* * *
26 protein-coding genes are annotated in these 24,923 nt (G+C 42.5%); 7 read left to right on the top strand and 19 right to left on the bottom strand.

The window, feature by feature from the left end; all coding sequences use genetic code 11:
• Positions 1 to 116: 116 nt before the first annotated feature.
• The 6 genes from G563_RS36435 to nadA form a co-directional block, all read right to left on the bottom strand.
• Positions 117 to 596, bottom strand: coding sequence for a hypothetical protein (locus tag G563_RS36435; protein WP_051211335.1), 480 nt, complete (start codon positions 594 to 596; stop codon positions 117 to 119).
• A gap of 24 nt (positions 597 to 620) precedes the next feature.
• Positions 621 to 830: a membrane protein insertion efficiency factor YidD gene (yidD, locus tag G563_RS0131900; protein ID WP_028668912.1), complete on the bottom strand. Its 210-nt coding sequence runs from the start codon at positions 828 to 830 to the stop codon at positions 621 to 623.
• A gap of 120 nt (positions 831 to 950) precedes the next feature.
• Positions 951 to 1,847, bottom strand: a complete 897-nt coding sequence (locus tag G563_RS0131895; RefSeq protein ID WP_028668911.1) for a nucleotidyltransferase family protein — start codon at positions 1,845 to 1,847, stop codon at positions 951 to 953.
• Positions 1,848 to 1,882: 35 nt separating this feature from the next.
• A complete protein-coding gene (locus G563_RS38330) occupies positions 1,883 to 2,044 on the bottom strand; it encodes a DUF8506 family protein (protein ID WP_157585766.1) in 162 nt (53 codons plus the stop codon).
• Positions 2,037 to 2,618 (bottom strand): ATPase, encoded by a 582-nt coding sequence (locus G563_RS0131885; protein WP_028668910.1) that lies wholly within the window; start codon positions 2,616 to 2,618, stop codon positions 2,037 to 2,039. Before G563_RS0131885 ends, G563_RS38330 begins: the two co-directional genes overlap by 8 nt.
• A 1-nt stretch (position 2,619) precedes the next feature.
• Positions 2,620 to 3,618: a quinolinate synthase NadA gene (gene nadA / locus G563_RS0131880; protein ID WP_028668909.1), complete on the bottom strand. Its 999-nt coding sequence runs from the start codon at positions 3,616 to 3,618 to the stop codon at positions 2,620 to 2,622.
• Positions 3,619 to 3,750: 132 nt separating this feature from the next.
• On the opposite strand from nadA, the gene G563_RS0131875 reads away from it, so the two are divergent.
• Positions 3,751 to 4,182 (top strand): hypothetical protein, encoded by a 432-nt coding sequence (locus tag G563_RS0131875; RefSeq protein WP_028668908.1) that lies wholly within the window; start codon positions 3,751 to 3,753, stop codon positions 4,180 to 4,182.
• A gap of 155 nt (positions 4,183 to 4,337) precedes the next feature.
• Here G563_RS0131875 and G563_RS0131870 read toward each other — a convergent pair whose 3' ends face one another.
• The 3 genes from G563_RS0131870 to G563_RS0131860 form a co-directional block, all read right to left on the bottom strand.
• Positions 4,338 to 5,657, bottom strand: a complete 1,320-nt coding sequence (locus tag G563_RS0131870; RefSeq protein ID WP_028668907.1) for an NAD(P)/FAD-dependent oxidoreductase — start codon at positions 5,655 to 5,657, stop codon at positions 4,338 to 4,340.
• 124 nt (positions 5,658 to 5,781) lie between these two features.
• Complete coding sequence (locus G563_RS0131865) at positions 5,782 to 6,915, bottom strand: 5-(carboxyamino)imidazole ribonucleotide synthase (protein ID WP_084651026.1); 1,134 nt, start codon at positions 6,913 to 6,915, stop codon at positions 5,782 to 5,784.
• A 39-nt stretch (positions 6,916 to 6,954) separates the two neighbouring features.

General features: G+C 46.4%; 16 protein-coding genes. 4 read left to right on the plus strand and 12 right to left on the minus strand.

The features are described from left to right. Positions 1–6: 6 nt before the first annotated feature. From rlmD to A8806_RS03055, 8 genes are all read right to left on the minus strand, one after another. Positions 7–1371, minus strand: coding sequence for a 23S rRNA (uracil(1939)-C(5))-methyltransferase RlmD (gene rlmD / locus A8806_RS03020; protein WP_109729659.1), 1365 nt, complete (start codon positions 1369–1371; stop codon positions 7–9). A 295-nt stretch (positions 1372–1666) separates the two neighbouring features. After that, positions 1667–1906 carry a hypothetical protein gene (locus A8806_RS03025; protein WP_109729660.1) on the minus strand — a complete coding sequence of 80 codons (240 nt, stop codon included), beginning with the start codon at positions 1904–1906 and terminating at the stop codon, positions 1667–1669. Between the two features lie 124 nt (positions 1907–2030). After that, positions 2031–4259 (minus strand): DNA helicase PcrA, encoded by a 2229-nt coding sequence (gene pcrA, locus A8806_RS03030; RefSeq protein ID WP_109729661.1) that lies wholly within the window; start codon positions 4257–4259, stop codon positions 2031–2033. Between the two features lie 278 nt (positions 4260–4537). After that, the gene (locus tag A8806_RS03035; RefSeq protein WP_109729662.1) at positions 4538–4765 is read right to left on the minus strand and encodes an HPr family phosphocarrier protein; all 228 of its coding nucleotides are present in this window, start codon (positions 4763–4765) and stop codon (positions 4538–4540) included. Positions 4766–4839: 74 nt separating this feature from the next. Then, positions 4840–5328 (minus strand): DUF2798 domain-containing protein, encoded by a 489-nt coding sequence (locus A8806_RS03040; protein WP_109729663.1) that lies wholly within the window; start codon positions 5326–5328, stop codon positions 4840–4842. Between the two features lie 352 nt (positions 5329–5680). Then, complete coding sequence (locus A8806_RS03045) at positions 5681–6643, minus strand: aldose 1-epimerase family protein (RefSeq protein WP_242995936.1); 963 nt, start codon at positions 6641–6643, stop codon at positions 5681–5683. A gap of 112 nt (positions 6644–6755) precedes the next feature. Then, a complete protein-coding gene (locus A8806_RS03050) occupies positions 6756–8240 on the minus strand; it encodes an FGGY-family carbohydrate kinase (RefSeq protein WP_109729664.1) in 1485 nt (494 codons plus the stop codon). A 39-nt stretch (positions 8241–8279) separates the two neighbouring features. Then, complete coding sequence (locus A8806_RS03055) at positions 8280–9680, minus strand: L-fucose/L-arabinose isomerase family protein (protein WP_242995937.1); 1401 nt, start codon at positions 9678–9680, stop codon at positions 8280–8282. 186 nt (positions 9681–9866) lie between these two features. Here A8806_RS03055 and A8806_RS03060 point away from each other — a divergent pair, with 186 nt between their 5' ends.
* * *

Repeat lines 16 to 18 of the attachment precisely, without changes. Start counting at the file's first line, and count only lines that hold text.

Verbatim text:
• On the opposite strand from nadA, the gene G563_RS0131875 reads away from it, so the two are divergent.
• Positions 3,751 to 4,182 (top strand): hypothetical protein, encoded by a 432-nt coding sequence (locus tag G563_RS0131875; RefSeq protein WP_028668908.1) that lies wholly within the window; start codon positions 3,751 to 3,753, stop codon positions 4,180 to 4,182.
• A gap of 155 nt (positions 4,183 to 4,337) precedes the next feature.